I did send Q out for some butter, just in case a cookie frenzy came upon me. This far, though, none has: I have contented myself with reading cookie recipes and imagining the fun of baking them, but I have not incarnated these fantasies at all.
Here is the thing: I sample the cookie dough as I bake. Everyone who bakes does this. I am not at all sure I am capable of producing a batch of cookies without doing so, and I'm not sure I want to find out. The Standup Doc has me writing down every bite of food that passes my lips (which, by the way, is much more fun than it sounds, and gives me a daily feeling of accomplishment upon which I have come to depend), and it would be difficult to explain "cookie dough" as an entry.
Oh, come on. It's Christmas. Well, yes. But there is an immoderate something in me that doesn't easily stop once I get started, that takes one bite of certain foods as a license to finish off the whole thing. It is true that there are social drinkers and then there are drunks; it seems also to be true that there are social eaters and then there are gluttons. I'm one of the gluttons.
It takes tremendous effort for me to be moderate in eating, and I usually fail. It is much easier to be abstinent, which means modest amounts of protein rich foods and many, many vegetables. And tea. And no cookie dough.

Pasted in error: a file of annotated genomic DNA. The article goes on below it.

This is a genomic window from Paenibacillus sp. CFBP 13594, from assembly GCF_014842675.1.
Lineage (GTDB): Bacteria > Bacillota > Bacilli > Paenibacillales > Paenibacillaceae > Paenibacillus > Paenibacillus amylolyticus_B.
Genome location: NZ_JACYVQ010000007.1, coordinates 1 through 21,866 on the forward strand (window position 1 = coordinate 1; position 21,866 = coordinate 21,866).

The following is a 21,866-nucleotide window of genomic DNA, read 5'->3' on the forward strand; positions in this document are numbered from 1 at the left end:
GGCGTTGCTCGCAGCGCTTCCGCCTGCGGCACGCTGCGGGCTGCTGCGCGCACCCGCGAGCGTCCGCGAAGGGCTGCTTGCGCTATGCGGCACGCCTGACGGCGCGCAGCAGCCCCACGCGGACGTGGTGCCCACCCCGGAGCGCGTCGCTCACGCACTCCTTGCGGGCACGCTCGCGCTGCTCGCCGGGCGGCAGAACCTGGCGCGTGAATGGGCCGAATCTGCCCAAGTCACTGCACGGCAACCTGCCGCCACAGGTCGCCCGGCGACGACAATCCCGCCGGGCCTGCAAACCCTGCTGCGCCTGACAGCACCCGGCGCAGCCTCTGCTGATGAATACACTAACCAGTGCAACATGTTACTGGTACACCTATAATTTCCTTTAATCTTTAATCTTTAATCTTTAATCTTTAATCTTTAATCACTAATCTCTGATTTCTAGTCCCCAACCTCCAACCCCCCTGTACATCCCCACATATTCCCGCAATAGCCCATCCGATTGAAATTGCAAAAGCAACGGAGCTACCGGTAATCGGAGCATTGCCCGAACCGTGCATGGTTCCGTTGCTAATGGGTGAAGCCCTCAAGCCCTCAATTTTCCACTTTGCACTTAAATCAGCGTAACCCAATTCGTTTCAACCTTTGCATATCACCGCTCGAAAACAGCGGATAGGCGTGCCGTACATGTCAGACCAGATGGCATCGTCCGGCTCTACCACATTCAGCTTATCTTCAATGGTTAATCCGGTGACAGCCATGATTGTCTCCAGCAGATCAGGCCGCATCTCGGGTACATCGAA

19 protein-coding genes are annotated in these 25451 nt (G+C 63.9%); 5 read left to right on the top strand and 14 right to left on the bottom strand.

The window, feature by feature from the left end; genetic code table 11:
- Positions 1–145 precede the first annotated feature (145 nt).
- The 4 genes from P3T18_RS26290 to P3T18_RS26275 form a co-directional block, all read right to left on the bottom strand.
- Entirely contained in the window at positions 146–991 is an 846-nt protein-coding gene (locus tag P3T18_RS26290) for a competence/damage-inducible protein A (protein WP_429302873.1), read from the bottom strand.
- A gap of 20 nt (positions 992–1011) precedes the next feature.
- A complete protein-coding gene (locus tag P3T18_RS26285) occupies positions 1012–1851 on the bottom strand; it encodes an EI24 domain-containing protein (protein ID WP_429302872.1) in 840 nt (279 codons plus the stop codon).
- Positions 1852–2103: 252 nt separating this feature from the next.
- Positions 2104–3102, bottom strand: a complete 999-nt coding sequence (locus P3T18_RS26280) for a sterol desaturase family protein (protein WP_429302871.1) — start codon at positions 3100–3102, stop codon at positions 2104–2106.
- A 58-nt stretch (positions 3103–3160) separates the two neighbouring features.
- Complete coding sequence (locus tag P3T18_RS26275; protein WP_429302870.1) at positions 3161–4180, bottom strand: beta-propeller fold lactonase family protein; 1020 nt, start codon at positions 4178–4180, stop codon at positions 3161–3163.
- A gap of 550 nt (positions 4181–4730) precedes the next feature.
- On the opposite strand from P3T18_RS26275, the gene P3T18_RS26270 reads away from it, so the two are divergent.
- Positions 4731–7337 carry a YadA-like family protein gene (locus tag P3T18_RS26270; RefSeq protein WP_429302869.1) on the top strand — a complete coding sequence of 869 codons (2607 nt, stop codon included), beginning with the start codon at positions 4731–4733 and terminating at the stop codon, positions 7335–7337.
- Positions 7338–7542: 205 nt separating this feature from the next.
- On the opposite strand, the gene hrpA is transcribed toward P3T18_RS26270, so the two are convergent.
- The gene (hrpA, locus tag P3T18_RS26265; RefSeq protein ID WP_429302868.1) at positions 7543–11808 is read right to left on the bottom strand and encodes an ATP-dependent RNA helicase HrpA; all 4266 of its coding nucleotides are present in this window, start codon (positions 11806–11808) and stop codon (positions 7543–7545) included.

I happen to know that certain people will be giving us cookies this weekend, and I will accept these gifts with great joy, since I do need something on hand to serve Q, to say nothing of our other friends and family members, most of whom are are not gluttons. Somehow, this is not a danger: the finished product on a pretty plate doesn't tempt me nearly so much as the sticky, stiff dough in the mixing bowl, pregnant with its cookie progeny. Why this is so, I cannot say. But then, we gluttons rarely feel the need to explain ourselves.
But there is another way to live, and I want very much to protect it this Christmas. I don't want to court further illness in any way. You know what I've decided to call my nutrition and wellness program? the Standup Doc writes. I'm calling it "Zindaagi." That's an Indian word--it means "life." I can think of no better name than that.
Neither can I. And so: tea, in a lovely cup. Homemade soup in a mug. A tangerine, reminding me with its delicious smell what was in the toe of my stocking when I was a girl, as I slip off the first strip of peel. Celery, stuffed with peanut butter. A piece of broiled fish. Or the best and simplest chicken recipe in the world:
Zindaagi Ginger Chicken
Place in a baking pan and cover pan with aluminum foil:
boneless, skinned chicken thighs (one per person)
Bake in slow oven (325 degrees Farenheit) for 30 minutes.
Take from oven and remove foil; turn on broiler. Sprinkle liberally with
Place pan under broiler for 8 minutes or so, until chicken is nicely browned.
That's it. Bon appetit!
This is such a good time of year, when we are so aware of the many gifts we have been given, to begin thinking about the great gift of our health in a new way. But it's hard to do it alone; most of us need some help. Visit the Standup Doc at http://www.drmaheshwari.com/.